How Can You Dodge Bad Credit Score?

First, what is exactly is a bad credit score? Depending on your needs and financial aspirations, it could mean anything from below 550 up to 700 if you are aiming for a great rate. The downside of a lower score translates in additional payment burden, as you can expect an interest rate of 5-12% for a mortgage, 10-20% for car loans and 15-75% for credit cards. Furthermore, you are also in the range where you seem like a perfect target for predatory loan givers.


Solutions by Loan Type

Depending on your final goals of spending the money you take as a loan there are different strategies to make it happen, ranging from short-term high-interest loans to getting a co-signer or just lending from family and friends.

Short term loans, under $25.000

If you need just resources to cover some unplanned spending like out of pocket healthcare costs, financing a wedding, a vacation or making a major repair in your home, but your credit score does not recommend you to be a money-wise person, there are a few alternatives.

Get a loan from the Credit Union.  If you have a profession that has unions, maybe you could get a better rate at an office of your chosen union. Usually, these loans are among the most competitive and take a personal approach to lending. If you have been a member of a union for a long time, why not ask them first, before going to a bank. If you are just starting, look at the list provided by the National Credit Union Administration and pick a suitable union. The downside is that usually amounts are limited to about $10.000.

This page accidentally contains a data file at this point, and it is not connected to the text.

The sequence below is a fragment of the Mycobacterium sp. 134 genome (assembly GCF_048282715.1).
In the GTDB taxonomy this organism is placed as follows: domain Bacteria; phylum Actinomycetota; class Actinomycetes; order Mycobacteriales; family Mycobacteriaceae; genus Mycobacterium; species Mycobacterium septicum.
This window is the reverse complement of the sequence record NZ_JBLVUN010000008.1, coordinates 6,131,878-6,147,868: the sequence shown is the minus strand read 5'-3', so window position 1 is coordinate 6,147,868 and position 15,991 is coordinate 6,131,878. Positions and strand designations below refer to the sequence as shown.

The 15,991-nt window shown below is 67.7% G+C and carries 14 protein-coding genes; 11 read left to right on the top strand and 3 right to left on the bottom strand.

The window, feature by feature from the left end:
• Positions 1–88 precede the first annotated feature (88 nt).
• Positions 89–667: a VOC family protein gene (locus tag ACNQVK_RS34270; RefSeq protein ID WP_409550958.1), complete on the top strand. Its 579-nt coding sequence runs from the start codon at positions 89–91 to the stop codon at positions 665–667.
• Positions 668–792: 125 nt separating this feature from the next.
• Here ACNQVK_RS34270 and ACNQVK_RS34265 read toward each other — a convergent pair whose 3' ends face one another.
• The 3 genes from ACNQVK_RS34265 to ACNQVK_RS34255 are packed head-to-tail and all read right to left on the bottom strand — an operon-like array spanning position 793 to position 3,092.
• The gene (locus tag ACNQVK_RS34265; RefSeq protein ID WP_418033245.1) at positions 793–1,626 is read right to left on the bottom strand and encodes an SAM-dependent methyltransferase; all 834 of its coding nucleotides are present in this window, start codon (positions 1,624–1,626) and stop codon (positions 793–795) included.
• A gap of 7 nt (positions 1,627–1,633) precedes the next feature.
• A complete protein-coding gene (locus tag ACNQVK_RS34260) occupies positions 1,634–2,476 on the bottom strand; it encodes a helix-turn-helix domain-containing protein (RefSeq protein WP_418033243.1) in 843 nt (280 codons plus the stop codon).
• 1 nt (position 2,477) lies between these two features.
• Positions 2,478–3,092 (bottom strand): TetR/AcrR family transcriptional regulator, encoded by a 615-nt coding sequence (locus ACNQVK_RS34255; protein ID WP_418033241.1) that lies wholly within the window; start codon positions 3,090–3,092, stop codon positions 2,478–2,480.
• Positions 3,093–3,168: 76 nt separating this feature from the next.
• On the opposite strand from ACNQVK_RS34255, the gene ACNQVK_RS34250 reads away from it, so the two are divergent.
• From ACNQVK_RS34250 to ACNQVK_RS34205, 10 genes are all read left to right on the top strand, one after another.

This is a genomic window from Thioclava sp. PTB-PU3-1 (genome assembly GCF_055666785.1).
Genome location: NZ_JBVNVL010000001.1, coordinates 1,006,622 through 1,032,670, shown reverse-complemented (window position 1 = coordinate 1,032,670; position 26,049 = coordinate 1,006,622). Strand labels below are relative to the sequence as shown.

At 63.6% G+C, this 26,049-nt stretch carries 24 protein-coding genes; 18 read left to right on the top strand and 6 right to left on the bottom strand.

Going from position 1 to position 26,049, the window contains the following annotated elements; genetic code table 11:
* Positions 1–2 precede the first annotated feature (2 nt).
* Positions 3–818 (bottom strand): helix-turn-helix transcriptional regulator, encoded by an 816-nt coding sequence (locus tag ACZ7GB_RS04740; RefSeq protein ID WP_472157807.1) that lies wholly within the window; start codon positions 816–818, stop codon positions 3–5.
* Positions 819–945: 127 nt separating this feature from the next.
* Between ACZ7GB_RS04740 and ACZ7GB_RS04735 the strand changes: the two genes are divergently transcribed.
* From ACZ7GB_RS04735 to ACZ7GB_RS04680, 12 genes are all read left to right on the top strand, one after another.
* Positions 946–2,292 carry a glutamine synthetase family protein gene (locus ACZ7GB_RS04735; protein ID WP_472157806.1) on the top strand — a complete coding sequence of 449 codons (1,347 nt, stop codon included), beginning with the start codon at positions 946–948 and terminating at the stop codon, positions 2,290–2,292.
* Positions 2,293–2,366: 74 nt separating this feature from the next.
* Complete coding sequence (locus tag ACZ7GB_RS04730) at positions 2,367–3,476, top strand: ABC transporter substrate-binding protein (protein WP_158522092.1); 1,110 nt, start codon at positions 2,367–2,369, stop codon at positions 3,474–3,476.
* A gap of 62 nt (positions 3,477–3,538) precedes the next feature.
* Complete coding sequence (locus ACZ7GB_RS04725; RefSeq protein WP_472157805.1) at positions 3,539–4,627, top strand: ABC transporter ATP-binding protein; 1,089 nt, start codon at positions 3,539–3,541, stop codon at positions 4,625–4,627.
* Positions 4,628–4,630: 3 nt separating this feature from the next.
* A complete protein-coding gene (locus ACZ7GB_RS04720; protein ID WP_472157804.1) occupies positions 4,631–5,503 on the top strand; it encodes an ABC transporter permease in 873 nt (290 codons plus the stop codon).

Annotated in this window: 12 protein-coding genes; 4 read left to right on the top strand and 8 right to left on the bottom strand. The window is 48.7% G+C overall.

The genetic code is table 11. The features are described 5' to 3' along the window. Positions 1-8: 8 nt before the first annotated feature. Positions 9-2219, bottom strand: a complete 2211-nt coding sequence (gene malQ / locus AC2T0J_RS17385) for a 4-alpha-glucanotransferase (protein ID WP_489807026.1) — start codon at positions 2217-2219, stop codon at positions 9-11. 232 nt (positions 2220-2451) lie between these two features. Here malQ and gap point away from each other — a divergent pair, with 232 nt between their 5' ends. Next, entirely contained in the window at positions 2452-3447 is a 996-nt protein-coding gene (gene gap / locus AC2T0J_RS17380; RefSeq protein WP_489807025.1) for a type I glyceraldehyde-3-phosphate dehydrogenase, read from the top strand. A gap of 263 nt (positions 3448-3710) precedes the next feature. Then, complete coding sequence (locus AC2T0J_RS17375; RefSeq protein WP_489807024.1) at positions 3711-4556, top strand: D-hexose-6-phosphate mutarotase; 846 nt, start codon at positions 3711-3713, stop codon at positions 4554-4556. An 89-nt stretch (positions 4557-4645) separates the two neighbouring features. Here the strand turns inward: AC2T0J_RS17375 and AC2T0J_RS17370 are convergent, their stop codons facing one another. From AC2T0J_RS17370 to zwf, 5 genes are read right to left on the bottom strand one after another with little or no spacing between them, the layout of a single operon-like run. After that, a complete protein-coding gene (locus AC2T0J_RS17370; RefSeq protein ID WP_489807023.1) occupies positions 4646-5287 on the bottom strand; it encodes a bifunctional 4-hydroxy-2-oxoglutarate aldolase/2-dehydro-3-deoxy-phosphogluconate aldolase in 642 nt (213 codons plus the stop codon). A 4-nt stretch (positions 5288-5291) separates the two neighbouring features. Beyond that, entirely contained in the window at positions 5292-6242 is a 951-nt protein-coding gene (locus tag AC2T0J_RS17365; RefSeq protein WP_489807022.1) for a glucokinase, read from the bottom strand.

Use your home equity. This method is only recommended to those with strong budgeting skills and who can make Swiss clock repayments. Otherwise, you could put in danger the ownership of your family’s home. If you are below 650, this should not be your first option, but above 700 it could get you rates as good as those in the 740-850 bracket.

Using non-standard financial institutions like peer-to-peer lending (social lending) can give a person with lower FICO score a better chance of getting the money they need from a private investor. Rates are usually higher than a traditional financial institution, but should under no circumstance go more than 35%, or you are entering the territory of predatory sharks. Such a loan is a contract through an online platform where individual investors offer you their terms, which you can accept or not.  A good rule of thumb is that an acceptable rate is about 25% higher than what you would get at a bank since you are considered a risky investment.

Get a co-signer to back you up in front of the lender. This is a high-risk move, especially for the person who agrees to the position. If your default, your co-signer will have to pay and the delays will appear on both of your credit scores. The good news is that if you have a diligent co-signer that you do not want to disappoint this can keep you on track with money. Let them see and negotiate the terms of the loan.